COVID-19 has reminded the world of the fundamentals of speedy medical care and the need to make health care accessible and affordable to everyone. It also revealed how a global pandemic can overwhelm health systems around the world and reveal their inadequacies. The critical importance of digital solutions hence has never been more obvious.
Says Alok Bansal, Visionet Systems India’s MD and Global Head of BFSI Business, “From streamlining the admission process to speeding up access to clinical services, technology can steer the focus away from administrative nitty-gritty towards solutions that can help healthcare systems to stay focused on their patients. Be it virtual consultations, clearing data backlogs, managing patient histories and the inflow of new admissions, technology has become an integral part of post pandemic care.”
According to Alok, here are five ways in which technology is transforming healthcare:
Scaling and expanding healthcare systems
COVID-19 has made it imperative that primary and specialty health care services be scaled up and agile technology be doing its bit by systemising vast chunks of structured and unstructured information, managing inventories and making supply chain models and back-office processes more efficient. Efficient digital processing ensures that strategic and operational decisions can be faster and smarter and the workforce can be utilized more effectively. Healthcare delivery can no longer afford to remain stuck in traditional processes and has to rely on digital tools to ensure pandemic prevention, faster diagnosis and quicker treatment. Electronic health records, telemedicine solutions and apps for self-management have become indispensable in the new normal.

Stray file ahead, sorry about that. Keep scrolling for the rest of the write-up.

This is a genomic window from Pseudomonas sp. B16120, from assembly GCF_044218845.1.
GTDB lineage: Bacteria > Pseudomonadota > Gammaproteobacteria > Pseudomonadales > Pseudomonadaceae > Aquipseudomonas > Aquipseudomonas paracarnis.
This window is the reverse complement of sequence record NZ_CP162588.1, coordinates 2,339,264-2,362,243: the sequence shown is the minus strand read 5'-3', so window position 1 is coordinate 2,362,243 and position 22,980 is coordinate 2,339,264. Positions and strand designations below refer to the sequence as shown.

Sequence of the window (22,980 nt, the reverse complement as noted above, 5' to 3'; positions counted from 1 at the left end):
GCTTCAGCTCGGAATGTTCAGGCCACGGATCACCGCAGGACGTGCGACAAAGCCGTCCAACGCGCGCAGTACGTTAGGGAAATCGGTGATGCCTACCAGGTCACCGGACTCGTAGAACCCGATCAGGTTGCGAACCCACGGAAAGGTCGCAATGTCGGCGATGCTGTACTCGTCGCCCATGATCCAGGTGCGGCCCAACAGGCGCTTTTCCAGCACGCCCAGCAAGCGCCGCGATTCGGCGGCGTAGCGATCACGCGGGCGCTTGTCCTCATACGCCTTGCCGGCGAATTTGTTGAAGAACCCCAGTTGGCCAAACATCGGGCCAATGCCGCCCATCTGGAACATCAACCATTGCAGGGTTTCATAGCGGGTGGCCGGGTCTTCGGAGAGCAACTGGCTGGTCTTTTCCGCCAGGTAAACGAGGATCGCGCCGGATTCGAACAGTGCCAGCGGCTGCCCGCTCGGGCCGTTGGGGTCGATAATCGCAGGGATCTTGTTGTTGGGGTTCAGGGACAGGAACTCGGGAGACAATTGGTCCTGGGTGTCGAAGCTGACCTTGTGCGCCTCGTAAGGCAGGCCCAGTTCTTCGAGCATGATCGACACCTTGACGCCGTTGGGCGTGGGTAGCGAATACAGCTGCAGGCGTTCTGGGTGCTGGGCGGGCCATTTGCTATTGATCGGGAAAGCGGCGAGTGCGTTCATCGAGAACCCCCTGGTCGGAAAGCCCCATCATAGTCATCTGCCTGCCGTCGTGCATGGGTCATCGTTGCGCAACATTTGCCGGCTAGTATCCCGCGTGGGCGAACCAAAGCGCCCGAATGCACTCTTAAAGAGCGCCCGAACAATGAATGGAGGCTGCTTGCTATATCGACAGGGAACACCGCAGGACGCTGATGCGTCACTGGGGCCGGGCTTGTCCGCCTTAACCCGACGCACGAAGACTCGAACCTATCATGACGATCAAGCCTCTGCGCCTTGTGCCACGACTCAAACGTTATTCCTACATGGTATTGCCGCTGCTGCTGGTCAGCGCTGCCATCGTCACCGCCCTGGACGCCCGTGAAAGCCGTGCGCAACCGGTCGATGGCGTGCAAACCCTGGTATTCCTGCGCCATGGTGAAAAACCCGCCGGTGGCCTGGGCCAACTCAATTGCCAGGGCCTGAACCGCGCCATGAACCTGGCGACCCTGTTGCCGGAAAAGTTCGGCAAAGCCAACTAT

Emphasis on Data Analysis
Be it potentially life-saving medical research or managing the inflow and outflow of information, time sensitive data analysis is the need of the hour and AI (Artificial Intelligence) and assorted digital tools can help researchers, administrators, and insurance professionals to do their work in less time. The use of data analytics would also help in speeding up scheduling, staffing, appointments etc. Predictive analysis could further help researchers in managing the spread of infectious diseases and even insurance firms to analyse and process claims faster.
Wider use of cloud computing
Cloud computing is not just about storing massive volumes of data but it can also help automate data and customize applications, update outmoded legacy systems, facilitate the use of machine learning tools and IoT, help manage patient portals, and provide the flexibility through which professionals can remotely access medical reports at any given time. During the pandemic especially, cloud technology has played a very important part by facilitating remote conferencing, and providing quick updates on healthcare developments. Cloud networks also help secure and protect sensitive data.
Accurate diagnosis and imaging
Cloud computing, AR/VR, and AI-ML are now being employed to provide precise, multi-dimensional, 3D imaging, and to create disease models that can facilitate precise diagnoses and help with remote health monitoring and image-based online consultations. This means, with high-resolution imagery, surgeons and physicians can see details that were not accessible to them earlier. 3D visualisation can also help doctors to see how a medical treatment or surgery may affect the body and its organs beforehand and make adjustments accordingly.
Providing mental health care to those who need it most
The pandemic has impacted the lives of billions of people and created a simultaneous mental health crisis owing to isolation, financial anxiety, stress, fear and grief over the loss of loved ones. Digital health solutions during this time have helped connect people in need to behavioural health services in the privacy of their homes. With the help of apps, virtual sessions, messaging tools and customised care plans, access to mental health care and cognitive therapy has never been easier.
Finally, as Alok says, “It is clear that we now live in a world where technology must be constantly updated to meet new medical challenges. The healthcare systems that do not recognise this, will not be able to keep up with the demands on their inadequate infrastructure and will fall by the wayside.”